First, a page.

Both our team and our clients are mindful that behind the catchy, spotless translations we deliver there are highly qualified individuals – not machines. We believe there is no obstacle that cannot be overcome with the correct dose of proactive thinking, a willingness to make compromises and, just as important, compassion and understanding.
Accountability & lawfulness
No matter how hard-working, experienced and passionate we are about what we do, none of us are entirely safe from making the odd mistake. It can happen to anybody. When it does, it is vital that we remember that one slip-up does not define us, neither as people nor as professionals. Nevertheless, there is indeed action we can take to tackle and minimise whatever problem might have emerged from our errors.
First of all, and most importantly, we need to acknowledge our mistakes and communicate them to our team. By the same logic, when a colleague reaches out to us to ask for advice on an error they might have made, we refrain from being judgemental or resentful. Instead, we are open-minded and understanding, as we could find ourselves in the very same situation at any time.
Secondly, we have to tackle the problem promptly and find the best way to reduce any potential loss in time or profit. Once again, it is important to communicate with our clients and collaborators on matters that can sometimes be delicate. Not only what we say, but also how we say it can help resolve issues that might initially seem insurmountable, but upon closer inspection are just small bumps in the road.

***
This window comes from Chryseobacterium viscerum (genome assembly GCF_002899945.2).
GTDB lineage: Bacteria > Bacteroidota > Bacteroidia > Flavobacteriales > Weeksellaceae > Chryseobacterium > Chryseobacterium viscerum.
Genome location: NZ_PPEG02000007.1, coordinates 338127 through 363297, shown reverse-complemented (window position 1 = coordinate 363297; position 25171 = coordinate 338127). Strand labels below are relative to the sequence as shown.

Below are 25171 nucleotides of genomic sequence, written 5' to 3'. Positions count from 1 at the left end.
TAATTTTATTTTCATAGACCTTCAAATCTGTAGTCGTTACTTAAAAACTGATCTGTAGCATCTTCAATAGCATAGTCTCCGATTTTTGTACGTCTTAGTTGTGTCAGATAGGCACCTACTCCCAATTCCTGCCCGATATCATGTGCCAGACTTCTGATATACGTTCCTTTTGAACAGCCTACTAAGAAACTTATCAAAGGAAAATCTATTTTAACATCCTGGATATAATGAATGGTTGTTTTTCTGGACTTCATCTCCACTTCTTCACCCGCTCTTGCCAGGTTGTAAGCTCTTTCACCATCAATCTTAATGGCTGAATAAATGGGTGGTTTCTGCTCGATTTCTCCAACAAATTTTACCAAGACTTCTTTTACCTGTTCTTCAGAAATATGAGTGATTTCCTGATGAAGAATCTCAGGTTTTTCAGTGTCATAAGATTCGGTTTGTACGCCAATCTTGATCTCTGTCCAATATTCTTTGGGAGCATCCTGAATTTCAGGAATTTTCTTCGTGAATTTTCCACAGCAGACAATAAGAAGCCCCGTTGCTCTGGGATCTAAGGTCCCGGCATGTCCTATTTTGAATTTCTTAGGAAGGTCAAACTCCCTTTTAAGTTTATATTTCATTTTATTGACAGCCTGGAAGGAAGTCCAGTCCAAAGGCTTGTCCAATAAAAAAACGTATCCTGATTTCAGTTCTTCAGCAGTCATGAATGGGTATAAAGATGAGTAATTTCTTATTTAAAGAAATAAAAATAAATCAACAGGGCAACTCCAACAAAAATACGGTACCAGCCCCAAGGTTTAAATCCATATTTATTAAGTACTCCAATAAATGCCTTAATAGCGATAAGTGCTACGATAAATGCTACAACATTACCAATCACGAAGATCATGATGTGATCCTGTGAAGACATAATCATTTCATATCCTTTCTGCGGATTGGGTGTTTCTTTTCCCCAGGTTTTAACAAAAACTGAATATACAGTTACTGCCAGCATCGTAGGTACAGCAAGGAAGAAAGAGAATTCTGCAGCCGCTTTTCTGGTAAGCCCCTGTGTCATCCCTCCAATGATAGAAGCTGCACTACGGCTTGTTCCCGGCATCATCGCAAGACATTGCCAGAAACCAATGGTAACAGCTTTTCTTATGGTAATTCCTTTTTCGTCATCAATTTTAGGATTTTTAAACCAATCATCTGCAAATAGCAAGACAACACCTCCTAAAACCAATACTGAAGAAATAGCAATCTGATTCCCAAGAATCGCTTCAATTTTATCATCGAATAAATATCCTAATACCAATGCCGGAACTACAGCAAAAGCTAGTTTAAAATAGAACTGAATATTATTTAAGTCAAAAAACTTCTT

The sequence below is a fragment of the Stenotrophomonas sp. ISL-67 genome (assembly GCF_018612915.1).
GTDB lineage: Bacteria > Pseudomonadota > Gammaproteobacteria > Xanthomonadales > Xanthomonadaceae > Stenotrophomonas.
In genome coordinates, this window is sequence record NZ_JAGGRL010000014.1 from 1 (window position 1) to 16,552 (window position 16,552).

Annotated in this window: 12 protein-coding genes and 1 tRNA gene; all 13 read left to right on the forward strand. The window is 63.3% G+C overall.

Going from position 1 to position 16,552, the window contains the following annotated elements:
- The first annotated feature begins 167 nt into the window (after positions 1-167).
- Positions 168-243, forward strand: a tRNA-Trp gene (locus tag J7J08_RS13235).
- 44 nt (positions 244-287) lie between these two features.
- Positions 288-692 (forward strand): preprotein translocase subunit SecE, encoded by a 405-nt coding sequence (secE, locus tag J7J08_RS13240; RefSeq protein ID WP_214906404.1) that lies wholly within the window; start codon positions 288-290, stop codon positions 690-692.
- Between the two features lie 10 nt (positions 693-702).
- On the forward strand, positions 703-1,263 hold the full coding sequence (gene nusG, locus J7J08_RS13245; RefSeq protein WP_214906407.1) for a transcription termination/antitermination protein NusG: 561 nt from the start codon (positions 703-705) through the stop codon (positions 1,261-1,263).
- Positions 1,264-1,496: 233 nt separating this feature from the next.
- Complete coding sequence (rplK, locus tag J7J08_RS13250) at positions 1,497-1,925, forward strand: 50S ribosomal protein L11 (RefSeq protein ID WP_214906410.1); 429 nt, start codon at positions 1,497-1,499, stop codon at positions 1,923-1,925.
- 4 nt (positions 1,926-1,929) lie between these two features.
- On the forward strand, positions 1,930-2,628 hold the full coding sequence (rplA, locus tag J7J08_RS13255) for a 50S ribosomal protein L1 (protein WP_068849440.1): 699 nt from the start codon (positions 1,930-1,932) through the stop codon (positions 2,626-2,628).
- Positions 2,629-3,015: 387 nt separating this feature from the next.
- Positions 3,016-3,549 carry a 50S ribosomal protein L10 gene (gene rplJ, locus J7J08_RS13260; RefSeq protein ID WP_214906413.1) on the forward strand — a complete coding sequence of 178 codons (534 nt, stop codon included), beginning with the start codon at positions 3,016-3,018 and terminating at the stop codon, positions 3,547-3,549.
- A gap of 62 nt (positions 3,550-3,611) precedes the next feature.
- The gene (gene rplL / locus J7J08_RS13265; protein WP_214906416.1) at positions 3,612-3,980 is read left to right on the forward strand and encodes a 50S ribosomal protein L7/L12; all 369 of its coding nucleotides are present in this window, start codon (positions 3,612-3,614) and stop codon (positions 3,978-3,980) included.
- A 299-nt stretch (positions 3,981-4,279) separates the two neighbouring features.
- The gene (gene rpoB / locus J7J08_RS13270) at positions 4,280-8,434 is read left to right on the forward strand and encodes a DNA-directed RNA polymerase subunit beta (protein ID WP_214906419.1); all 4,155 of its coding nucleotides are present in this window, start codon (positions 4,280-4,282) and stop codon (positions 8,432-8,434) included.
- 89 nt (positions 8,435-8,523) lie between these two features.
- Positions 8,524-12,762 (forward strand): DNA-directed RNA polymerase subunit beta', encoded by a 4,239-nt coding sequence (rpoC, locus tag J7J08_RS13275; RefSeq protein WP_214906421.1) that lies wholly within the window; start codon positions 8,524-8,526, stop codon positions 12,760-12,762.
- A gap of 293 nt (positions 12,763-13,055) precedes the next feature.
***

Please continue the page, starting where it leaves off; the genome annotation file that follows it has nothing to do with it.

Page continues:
Being a project manager involves a lot of responsibility, which we take in our stride, all the while ensuring we abide by the laws applying to our company and the countries where we reside. When in doubt, we know that we must not be afraid to ask for help from someone with greater knowledge or experience than us to make sure we learn from our mistakes and move towards a better version of ourselves.
Live ethically, work ethically
As small as they may be, the choices we make in our day-to-day lives really contribute to shaping our environment and set an example to those around us. The same rule applies to our workspace. To collaborate with a company that truly demonstrates they care about and value our work is not just a possibility – it’s the best way to preserve our financial and mental health.
Doing so will generate a ‘virtuous circle’ for the company, their end client and for us as contributors. A happy and healthy linguist or project manager will undoubtedly deliver amazing localised content. This, in turn, will bring successful results to the end client, who will be more likely to come back to the same translation company with future requests.
If we embrace this way of thinking, the position of project manager is a truly interesting one, as we actively have the power to gently influence both the linguists and the clients during the translation process. No matter how many negative, inward-looking habits the modern-day economy has tried to instil in us – we can (and will!) make the difference and positively shape the translation market of tomorrow.